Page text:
Back in 2013, Richard Mabey said that if it is possible to say that Nature writing has a common spring, it is one that is “defiantly anti-pastoral”. That is, “It emerged not out of a desire to return to some ruralist golden age, but to repudiate such fantasies.” Rather than concentrating on the simplified bucolic, focus has sharpened on the unfarmed wild, on urban and suburban edgelands, on the small, the local and, in the case of Stephen Moss’s most recent book, the hidden corners of Britain that he calls (in a nod to Mabey’s The Unofficial Countryside) the Accidental Countryside.

Moss’s starting point is the acceptance that Britain’s wildlife is under threat. Loss of habitat, coupled with pollution, persecution and the global climate emergency, has resulted in the collapse of ecosystems and in population declines in what were once common and widespread flora and fauna. While he contends that fragments of our conventional countryside are still home to numerous species, Moss suggests that it is the existence of other habitat that is crucial for wildlife’s survival: places that are forgotten, neglected, marginal and exist, as Kenneth Allsop said and Moss quotes, in “that messy limbo that is neither town not country”. However, The Accidental Countryside goes further than previous books on edgelands. Alongside a wide range of rural, urban and suburban settings, Moss also outlines the importance of what he calls “the alternative countryside”: those locations that have outlived their original purpose and have now been transformed into Nature reserves.

While the concept of edgelands may seem distinctly modern, Moss makes it clear that the Accidental Countryside is not confined to the modern, post-industrial landscape. During a visit to Mousa Broch, an Iron Age stone building on the eastern side of Shetland, he watches as several thousand storm petrels return to their nests inside the walls after several days at sea. Following visits to Skara Brae on Orkney and the Iron Age hill fort of Barbury Castle in Wiltshire (whose earthworks act as a suntrap for butterflies), Moss reflects on how parts of our landscape change over time, “to the point of covering up the very evidence that humans ever lived there at all, and the process by which wildlife takes them over is long and often complex”.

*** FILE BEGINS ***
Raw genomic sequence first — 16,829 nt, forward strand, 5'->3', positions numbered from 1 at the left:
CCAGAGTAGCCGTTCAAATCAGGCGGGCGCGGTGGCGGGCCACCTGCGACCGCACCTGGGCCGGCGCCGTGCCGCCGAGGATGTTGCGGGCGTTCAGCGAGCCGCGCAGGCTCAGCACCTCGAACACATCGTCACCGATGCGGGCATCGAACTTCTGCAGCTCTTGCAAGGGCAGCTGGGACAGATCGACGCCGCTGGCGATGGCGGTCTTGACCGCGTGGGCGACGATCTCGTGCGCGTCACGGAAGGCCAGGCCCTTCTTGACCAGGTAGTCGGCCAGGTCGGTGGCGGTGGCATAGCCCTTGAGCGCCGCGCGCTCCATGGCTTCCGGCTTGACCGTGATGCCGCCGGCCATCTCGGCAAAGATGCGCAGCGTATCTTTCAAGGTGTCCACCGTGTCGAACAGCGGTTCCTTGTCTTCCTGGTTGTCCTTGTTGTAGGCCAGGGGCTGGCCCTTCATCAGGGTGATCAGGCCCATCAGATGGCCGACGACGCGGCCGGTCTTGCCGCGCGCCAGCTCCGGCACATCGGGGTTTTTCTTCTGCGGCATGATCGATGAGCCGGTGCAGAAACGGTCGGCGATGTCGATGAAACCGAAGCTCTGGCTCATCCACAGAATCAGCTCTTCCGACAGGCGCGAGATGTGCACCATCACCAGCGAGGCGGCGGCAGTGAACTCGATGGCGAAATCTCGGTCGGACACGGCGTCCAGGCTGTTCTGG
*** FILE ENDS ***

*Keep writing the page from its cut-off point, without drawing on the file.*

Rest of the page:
The book is as detailed as it is fascinating, with Moss tracing the history and development of each part of the Accidental Countryside in turn. Dr Beeching, so often pilloried for his closure of a third of British railway stations, is “grudgingly” recast as an almost-hero thanks to his unwitting creation of thousands of miles of wildlife corridors. Moss explains that even the rise of the motor car, one of the engines of the climate crisis, has created space for Nature: Britain’s 300,000 miles of road verges contain more than 700 species of wild flower (nearly half the UK’s total), of which almost 100 are threatened with extinction. Moss reminds us that these forgotten places – this accidental countryside – have never been so important, especially at a time when we have lost 97% of our ancient flower-rich grasslands.

But the sum of Moss’s book is even greater than its parts. In asking us to look again at the UK’s crowded landscape, he is demanding that we reframe how we think of Nature, encouraging us to recognise the constant interaction between human and non-human worlds. His perspective offers not only an important history, but also a glimpse of a potentially brighter future.

Matt Gaw is a writer and journalist and is the author of The Pull of the River and Under the Stars.